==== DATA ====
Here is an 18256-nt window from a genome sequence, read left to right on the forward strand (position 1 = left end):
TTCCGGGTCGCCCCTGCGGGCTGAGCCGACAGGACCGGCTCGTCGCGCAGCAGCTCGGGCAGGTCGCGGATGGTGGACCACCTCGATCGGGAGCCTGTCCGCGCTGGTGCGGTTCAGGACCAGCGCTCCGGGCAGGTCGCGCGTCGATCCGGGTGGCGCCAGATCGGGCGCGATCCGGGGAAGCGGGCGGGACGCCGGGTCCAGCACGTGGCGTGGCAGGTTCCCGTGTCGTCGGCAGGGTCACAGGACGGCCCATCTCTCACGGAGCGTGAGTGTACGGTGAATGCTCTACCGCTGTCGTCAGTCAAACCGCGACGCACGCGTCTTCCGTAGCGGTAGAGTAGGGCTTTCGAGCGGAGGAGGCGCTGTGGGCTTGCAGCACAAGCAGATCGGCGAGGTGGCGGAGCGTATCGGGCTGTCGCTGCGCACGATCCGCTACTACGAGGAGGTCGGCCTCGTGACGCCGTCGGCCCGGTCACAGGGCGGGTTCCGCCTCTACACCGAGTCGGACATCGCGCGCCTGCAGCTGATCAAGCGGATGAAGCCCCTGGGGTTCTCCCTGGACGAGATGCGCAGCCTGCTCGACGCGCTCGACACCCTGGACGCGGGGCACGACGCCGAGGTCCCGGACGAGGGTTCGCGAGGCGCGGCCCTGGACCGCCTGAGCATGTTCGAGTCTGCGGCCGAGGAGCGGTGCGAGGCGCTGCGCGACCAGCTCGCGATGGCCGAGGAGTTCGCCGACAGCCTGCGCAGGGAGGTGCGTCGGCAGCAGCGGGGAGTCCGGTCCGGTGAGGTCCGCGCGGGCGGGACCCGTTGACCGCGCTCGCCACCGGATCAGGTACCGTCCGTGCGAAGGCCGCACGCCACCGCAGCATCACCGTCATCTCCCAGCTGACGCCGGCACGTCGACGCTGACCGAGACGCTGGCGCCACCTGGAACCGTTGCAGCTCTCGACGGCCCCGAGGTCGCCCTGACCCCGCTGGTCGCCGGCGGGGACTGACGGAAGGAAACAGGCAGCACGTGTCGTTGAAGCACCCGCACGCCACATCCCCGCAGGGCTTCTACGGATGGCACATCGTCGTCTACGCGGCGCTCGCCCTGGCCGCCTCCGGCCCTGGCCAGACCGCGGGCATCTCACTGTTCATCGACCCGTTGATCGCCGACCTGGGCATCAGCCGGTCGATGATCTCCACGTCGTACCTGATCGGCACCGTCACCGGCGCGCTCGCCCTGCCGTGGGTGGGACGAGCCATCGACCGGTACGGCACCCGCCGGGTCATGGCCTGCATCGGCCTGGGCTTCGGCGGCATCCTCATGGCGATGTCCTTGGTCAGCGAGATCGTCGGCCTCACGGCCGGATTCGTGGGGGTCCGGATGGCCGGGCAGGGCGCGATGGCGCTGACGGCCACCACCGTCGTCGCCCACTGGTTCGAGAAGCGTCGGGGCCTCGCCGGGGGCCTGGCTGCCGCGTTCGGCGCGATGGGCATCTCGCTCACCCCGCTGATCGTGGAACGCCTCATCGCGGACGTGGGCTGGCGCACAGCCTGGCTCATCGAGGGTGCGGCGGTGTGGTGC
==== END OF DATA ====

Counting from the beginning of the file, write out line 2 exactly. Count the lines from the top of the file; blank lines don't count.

TTCCGGGTCGCCCCTGCGGGCTGAGCCGACAGGACCGGCTCGTCGCGCAGCAGCTCGGGCAGGTCGCGGATGGTGGACCACCTCGATCGGGAGCCTGTCCGCGCTGGTGCGGTTCAGGACCAGCGCTCCGGGCAGGTCGCGCGTCGATCCGGGTGGCGCCAGATCGGGCGCGATCCGGGGAAGCGGGCGGGACGCCGGGTCCAGCACGTGGCGTGGCAGGTTCCCGTGTCGTCGGCAGGGTCACAGGACGGCCCATCTCTCACGGAGCGTGAGTGTACGGTGAATGCTCTACCGCTGTCGTCAGTCAAACCGCGACGCACGCGTCTTCCGTAGCGGTAGAGTAGGGCTTTCGAGCGGAGGAGGCGCTGTGGGCTTGCAGCACAAGCAGATCGGCGAGGTGGCGGAGCGTATCGGGCTGTCGCTGCGCACGATCCGCTACTACGAGGAGGTCGGCCTCGTGACGCCGTCGGCCCGGTCACAGGGCGGGTTCCGCCTCTACACCGAGTCGGACATCGCGCGCCTGCAGCTGATCAAGCGGATGAAGCCCCTGGGGTTCTCCCTGGACGAGATGCGCAGCCTGCTCGACGCGCTCGACACCCTGGACGCGGGGCACGACGCCGAGGTCCCGGACGAGGGTTCGCGAGGCGCGGCCCTGGACCGCCTGAGCATGTTCGAGTCTGCGGCCGAGGAGCGGTGCGAGGCGCTGCGCGACCAGCTCGCGATGGCCGAGGAGTTCGCCGACAGCCTGCGCAGGGAGGTGCGTCGGCAGCAGCGGGGAGTCCGGTCCGGTGAGGTCCGCGCGGGCGGGACCCGTTGACCGCGCTCGCCACCGGATCAGGTACCGTCCGTGCGAAGGCCGCACGCCACCGCAGCATCACCGTCATCTCCCAGCTGACGCCGGCACGTCGACGCTGACCGAGACGCTGGCGCCACCTGGAACCGTTGCAGCTCTCGACGGCCCCGAGGTCGCCCTGACCCCGCTGGTCGCCGGCGGGGACTGACGGAAGGAAACAGGCAGCACGTGTCGTTGAAGCACCCGCACGCCACATCCCCGCAGGGCTTCTACGGATGGCACATCGTCGTCTACGCGGCGCTCGCCCTGGCCGCCTCCGGCCCTGGCCAGACCGCGGGCATCTCACTGTTCATCGACCCGTTGATCGCCGACCTGGGCATCAGCCGGTCGATGATCTCCACGTCGTACCTGATCGGCACCGTCACCGGCGCGCTCGCCCTGCCGTGGGTGGGACGAGCCATCGACCGGTACGGCACCCGCCGGGTCATGGCCTGCATCGGCCTGGGCTTCGGCGGCATCCTCATGGCGATGTCCTTGGTCAGCGAGATCGTCGGCCTCACGGCCGGATTCGTGGGGGTCCGGATGGCCGGGCAGGGCGCGATGGCGCTGACGGCCACCACCGTCGTCGCCCACTGGTTCGAGAAGCGTCGGGGCCTCGCCGGGGGCCTGGCTGCCGCGTTCGGCGCGATGGGCATCTCGCTCACCCCGCTGATCGTGGAACGCCTCATCGCGGACGTGGGCTGGCGCACAGCCTGGCTCATCGAGGGTGCGGCGGTGTGGTGC